“It is absolutely true that there are some countries where the public opinion is definitely moving in the direction of, ‘Our farmers should be allowed to use this stuff if it’s safe.’”

He noted there are other countries where, “due to some very good government manipulation of public opinion,” the public remained strongly opposed.

Expressed government misgivings are very powerful, even though people might not be persuaded by a positive view from the government, Little said.

“If the government says something is safe, people will say they are not convinced. But if the government says it is worried about the safety of this, most people will say they are not having anything to do with that,” he said. “It is one of those difficult scenarios where countries like France and Austria have been making some very strange statements, with little resemblance to reality, around the safety of biotech and things like that to the point where, not surprisingly, they have freaked out the people that live there.

“Austria has absolutely no interest in productive farming. To be absolutely blunt, if ever there was a country that had moved as far as possible, they could go along the organic route because quite simply, doing it non-organically, they struggle to complete.”

On the other hand, he noted, are places like the U.K., where organic production makes up only 4% of agriculture and 75% to 80% of that involves growing grass.

“I have heard a number of people point out very clearly that GM is almost the best thing that ever happened to organic,” he said. “I would also argue that there is a great market possibility if they get their act together to be the standard non-GM place in the market. It suits them very well to bitterly oppose that idea. But as I said, that’s exactly what I’d do if I was in their marketing department.”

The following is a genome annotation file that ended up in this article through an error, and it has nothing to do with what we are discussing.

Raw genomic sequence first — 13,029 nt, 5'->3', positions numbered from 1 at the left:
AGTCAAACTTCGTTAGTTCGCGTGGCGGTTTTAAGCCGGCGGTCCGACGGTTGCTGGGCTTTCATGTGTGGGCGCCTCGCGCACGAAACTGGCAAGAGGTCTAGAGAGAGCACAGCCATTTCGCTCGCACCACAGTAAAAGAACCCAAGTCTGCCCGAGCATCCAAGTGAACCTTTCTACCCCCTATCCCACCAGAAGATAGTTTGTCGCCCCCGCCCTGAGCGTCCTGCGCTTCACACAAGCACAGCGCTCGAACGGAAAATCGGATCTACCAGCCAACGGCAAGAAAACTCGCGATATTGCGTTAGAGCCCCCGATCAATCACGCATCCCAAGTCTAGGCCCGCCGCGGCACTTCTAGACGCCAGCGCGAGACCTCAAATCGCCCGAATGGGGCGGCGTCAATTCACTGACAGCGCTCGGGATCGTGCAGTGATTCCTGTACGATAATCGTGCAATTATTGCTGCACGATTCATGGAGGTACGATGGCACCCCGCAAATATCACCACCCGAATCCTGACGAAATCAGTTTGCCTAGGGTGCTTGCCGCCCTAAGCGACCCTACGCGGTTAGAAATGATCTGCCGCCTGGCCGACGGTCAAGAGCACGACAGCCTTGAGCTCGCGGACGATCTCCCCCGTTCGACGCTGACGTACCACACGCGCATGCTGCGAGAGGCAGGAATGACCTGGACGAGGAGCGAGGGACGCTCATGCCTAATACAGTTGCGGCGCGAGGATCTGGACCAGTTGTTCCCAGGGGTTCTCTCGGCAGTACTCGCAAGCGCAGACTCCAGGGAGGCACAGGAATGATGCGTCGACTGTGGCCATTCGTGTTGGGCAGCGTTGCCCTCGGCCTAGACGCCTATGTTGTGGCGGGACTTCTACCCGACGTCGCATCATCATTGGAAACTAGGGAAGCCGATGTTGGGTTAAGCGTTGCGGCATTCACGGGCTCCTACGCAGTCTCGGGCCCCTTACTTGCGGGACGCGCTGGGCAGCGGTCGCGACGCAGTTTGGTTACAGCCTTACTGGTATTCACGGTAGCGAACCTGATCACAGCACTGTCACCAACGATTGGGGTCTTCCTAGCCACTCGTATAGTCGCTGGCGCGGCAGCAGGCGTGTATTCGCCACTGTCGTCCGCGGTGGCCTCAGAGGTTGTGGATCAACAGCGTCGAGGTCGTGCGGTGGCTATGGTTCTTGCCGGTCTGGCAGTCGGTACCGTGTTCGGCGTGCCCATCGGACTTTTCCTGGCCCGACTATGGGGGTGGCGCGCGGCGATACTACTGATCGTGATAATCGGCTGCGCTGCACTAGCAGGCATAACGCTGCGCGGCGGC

Little cited surveys showing clearly that people in the U.K., for example, are very well aware of the benefits of biotech in terms of both climate change and in terms of developing countries.

“I think the fact that there is now more GM being grown in developing countries than there is in non-developing countries for the first time since it started really has hit home to people that this is a technology that works on big farms and small farms,” he said.


In Africa, countries supporting GM include Egypt, Sudan and Burkina Faso, as well as South Africa, which has supported biotech crop development from the beginning. At the same time, a number of other countries are doing work within those countries to bring GM products to fruition, he said.

“They can’t commercialize them yet, but things like the super cassava and the water-efficient maize, drought tolerance and all of this stuff going on in places like Nigeria, Uganda, Ghana, Cameroon and the like demonstrates that there is a hunger for this technology because they recognize what it can do for them,” he said.

“Obviously, at the same time, they recognize that European politics is a bit strange. So they are very nervous about it.”

However, he did not believe that Europe’s unwillingness to adopt GM needed to slow down progress in Africa.

“The vast majority of food in Africa is grown for Africans,” he said. “There are cash crops, but they tend to be vegetables, for which there are no GM varieties. It seems to be a bit of a bizarre argument to say we can’t grow GM crops because other countries won’t import them when actually the GM crops that we are talking about would be eaten in Africa. For those that are exported, there are no GM varieties in any country, let alone developed countries.”

Little added: “There are fascinating discussions going on where Europeans go into these countries and freak people out to the point where they decide to hold back on commercialization whereas other countries, appear to say: ‘Do you know what? I understand that these rich people in Europe can have a choice, but this is the way forward.’

“Burkina Faso is a prime example of that where they had depositions of French politicians going over there saying they shouldn’t commercialize BT cotton and in the end they said, ‘The advantages of doing so are just too big’ and went ahead anyway.”

Chris Lyddon is World Grain’s European editor. He may be contacted at: